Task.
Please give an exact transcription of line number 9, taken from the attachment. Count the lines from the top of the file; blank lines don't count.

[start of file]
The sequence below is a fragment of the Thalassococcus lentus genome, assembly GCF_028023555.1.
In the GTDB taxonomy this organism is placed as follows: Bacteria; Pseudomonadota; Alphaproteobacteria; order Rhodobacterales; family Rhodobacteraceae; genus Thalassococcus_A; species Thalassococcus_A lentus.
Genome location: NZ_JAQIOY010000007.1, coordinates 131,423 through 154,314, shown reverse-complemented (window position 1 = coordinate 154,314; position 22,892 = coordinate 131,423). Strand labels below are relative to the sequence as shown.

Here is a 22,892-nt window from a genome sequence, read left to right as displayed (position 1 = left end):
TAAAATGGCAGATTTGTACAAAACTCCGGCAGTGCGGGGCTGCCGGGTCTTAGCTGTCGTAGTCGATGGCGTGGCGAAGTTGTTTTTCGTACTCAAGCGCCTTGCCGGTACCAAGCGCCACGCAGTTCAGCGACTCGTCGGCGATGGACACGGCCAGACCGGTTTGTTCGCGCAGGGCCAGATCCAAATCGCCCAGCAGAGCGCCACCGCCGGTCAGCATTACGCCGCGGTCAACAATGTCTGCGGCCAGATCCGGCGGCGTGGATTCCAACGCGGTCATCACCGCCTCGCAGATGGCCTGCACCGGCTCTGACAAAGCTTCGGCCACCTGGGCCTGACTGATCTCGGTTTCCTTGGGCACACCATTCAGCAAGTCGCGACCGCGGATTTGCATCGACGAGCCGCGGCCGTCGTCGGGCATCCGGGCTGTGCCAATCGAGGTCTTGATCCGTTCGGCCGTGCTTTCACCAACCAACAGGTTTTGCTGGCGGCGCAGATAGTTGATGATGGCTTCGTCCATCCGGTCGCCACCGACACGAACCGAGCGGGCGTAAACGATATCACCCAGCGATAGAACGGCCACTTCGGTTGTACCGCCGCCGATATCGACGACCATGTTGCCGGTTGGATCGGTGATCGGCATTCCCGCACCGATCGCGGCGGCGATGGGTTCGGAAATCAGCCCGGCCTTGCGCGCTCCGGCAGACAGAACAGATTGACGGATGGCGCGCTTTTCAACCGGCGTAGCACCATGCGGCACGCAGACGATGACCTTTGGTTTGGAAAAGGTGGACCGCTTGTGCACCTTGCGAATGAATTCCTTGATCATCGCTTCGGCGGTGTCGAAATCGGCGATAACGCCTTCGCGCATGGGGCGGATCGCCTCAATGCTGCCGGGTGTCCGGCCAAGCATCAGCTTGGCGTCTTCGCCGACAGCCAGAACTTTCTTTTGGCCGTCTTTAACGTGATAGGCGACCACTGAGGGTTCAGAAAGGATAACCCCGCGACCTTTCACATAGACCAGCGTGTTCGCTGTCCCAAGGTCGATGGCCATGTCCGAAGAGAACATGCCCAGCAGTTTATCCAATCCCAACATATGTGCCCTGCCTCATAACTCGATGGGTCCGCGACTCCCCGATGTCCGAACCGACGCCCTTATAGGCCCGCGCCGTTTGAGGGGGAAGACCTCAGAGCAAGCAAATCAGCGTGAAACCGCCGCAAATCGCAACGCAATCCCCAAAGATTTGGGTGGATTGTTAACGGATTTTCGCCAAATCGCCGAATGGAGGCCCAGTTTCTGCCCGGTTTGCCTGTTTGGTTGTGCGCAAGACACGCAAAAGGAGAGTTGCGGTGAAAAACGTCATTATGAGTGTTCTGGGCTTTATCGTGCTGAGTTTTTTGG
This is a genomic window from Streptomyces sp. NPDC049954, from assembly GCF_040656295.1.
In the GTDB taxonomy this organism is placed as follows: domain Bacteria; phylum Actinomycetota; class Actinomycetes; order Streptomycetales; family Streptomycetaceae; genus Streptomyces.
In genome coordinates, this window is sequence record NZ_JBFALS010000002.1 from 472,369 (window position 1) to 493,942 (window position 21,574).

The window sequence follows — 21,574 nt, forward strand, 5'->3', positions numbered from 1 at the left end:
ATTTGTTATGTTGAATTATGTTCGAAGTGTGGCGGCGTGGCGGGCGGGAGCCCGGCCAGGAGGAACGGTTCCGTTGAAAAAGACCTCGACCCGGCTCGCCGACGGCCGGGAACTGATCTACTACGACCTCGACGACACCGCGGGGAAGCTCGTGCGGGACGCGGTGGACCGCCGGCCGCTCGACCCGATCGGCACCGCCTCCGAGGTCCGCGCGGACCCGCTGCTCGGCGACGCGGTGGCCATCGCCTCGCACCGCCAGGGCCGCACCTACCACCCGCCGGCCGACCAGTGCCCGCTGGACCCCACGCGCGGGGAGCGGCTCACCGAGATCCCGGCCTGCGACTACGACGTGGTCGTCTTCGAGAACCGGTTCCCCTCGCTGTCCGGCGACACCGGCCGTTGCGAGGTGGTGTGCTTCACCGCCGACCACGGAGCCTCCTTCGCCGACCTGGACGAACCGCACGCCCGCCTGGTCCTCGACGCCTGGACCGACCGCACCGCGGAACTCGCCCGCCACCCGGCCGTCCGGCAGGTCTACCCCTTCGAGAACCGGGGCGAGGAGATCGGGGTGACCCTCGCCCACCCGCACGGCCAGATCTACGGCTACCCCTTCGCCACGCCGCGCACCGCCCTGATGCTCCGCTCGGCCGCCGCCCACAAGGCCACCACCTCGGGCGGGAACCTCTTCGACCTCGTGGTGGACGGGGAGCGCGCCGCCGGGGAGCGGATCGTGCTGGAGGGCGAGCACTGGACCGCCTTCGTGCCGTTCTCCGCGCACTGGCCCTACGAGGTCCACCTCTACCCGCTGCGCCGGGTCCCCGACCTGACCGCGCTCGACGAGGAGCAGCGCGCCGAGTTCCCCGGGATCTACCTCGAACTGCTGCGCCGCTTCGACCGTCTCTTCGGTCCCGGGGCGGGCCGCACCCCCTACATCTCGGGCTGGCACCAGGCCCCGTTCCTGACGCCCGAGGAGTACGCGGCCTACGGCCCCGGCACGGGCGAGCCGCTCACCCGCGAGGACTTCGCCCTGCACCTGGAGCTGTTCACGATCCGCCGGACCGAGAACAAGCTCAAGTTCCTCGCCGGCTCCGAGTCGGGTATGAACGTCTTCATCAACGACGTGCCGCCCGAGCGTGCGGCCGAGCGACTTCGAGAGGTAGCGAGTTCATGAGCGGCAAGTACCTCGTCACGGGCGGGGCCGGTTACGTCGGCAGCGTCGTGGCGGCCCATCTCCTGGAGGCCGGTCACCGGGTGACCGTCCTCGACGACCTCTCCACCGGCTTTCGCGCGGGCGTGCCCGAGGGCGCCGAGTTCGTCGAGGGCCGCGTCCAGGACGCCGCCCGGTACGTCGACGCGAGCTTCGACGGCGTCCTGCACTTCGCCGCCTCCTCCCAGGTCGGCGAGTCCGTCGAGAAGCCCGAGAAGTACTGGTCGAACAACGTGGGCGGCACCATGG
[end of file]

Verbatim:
The window sequence follows — 21,574 nt, forward strand, 5'->3', positions numbered from 1 at the left end: